The Future of Digital Education: What Will Learning Look Like?

    It’s no secret the landscape of learning has changed. More than ever, students of all ages are learning digitally, and looking to alternative methods of studying and seeking further education.

    According to an article by the Independent, nine in every ten people would like to continue working from home once the COVID crisis has ended. With families spending more time together, learning becoming more integrated beyond the walls of schools and education centers, could we see the same sort of push for remote learning take place soon?

    What does the future of learning look like in eighteen months? Several years? A decade?

    The Evolution of Learning: What the World of Education Might Look Like In the Years to Come

    Technology is a cornerstone of modern businesses, homes, and centers of education too. Technology will continue to evolve rapidly, and the way students learn along with it. Here are some predictions for how education will transform and evolve in the coming years.

    Extended Realities Make Learning More Interactive and Visual

    Virtual and augmented realities are already commonplace in our world; virtual reality headsets on PC and games consoles, and interactive augmented reality experiences on our smartphones aren’t anything new.

    It’s likely we’ll see these technologies become more common in education, with scannable QR codes in textbooks and similar technologies bring words to life, transforming diagrams of dinosaurs into 3D models students can see and interact with, to name just one example.

    Teaching Young Students to Program Becomes a Core Skill

    With technology becoming so prevalent in our world, young students will need to know how to navigate such a technically complex world. Students may find coding part of their core curriculum in the near future. In 2014, students in the UK as young as five were being taught coding. This trend will likely continue, as understanding technology and the programming beneath it all is vital to the future of our tech-focused world.

    Teachers Are Expected to Be Technology-Proficient Too

    Gone are the days when the ICT teacher was the go-to person for technology issues and advise. In the future, teachers of all subjects will be expected to understand how to use everything from computers to interactive whiteboards, virtual reality systems, and more.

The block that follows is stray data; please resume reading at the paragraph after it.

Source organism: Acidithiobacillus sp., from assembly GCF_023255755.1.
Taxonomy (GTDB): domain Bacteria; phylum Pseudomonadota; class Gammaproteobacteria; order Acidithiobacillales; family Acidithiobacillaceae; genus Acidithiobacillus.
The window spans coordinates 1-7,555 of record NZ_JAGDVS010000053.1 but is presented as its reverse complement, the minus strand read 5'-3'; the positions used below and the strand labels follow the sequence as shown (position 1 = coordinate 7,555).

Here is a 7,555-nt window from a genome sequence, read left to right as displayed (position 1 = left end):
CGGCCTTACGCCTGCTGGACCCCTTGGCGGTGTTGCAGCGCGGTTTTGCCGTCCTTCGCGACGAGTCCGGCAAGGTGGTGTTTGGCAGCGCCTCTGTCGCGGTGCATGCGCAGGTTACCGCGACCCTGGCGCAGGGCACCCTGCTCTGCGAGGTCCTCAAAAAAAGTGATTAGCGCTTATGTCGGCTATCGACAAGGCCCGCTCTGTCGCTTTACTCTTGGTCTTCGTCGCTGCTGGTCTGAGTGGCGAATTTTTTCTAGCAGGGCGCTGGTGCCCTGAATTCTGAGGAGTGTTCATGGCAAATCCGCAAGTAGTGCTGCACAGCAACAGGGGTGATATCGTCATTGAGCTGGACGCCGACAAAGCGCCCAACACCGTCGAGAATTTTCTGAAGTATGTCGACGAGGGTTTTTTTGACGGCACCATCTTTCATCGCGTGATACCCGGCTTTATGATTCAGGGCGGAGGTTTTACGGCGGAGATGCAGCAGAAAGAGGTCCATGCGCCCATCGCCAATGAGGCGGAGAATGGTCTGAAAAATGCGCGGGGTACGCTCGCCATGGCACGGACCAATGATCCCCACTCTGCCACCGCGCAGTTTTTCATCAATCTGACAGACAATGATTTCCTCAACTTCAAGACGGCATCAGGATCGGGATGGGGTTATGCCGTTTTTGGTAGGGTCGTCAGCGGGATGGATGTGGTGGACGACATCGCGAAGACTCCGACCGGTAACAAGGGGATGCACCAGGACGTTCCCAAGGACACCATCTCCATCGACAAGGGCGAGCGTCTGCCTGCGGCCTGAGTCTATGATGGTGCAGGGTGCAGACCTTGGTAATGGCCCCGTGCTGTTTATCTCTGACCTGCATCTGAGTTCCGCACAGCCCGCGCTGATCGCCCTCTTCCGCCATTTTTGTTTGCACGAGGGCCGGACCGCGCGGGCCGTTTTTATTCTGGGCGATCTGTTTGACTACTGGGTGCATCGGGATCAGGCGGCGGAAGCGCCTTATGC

Learning Materials Go Digital

    Particularly in a time where multiple people passing something physical around is a risk, digital learning materials are a boon. Go forward a few years however, and this becomes the norm. Education costs to source new textbooks and also replace damaged materials makes up a significant portion of their budget.

    At some point, we may see schools and other learn centers make the switch to wholly digital learning materials, replacing textbooks, worksheets, and more with on-screen equivalents.

    Rewind and Replay Lessons

    Much of our learning over the past few months has taken place over platforms like Zoom, with students and teachers alike dialing into an online classroom to learn and teach. There’s a distinct possibility this could become the norm, or at least be an addition to current teaching methods.

    Could we see a future where lessons are recorded and automatically sent to students once the lesson is over, so they can revisit lessons they missed, struggled with, or misunderstood the first time around? Quite possibly.

    Add to this digital assignments and worksheets, and education can very well be something that goes beyond the classroom.

    AI Becomes the Teacher’s Assistant

    Machine learning and AI is a conversation piece that’s growing more and more prominent in our world. Assistants like Bixby and Google Assistant help us organize our lives, while smart AI systems beat chess grandmasters and esports professionals at their own game.

    It’s not hard to imagine a time soon where marking student papers is a process aided by AI, enabling more consistent grades (a particularly relevant topic, given recent events) and swifter marking processes for teachers.

    Teaching Becomes Personalized to Each Student

    For the most part, curriculums apply the same body of knowledge to each student through the same method. Teachers may vary this delivery depending on their own teaching methods and styles, but the result is much the same; everyone in their class is taught via the same method.

    With inclusions like AI and smart technology increasing its role in our world, we could see this integration enable teachers to understand who is struggling with their work, and make changes to content delivery to those students.

    It can difficult for teachers to find adequate time to identify struggling students; technology will mean they don’t need to shoulder that responsibility alone. Soon, education could become much more inclusive.

    Bigger Barriers to Entry

    Technology isn’t cheap, particularly when it’s new. While much of what we’ve speculated on in this piece is just that – speculation – if it comes to pass, we could see even larger barriers for students who come from low-income households.

    There are already barriers for such students, who may not have access to the internet at home. If our center of education push towards a digitally-focused future, there’s a distinct possibility many students will be left behind.

    Whatever the future of education holds, it should mean more students are involved and invested in their own education, not less; education establishments should bear this in mind as we continue to progress how we teach future generations.

    (Find the original article at ASUS Business Hub)

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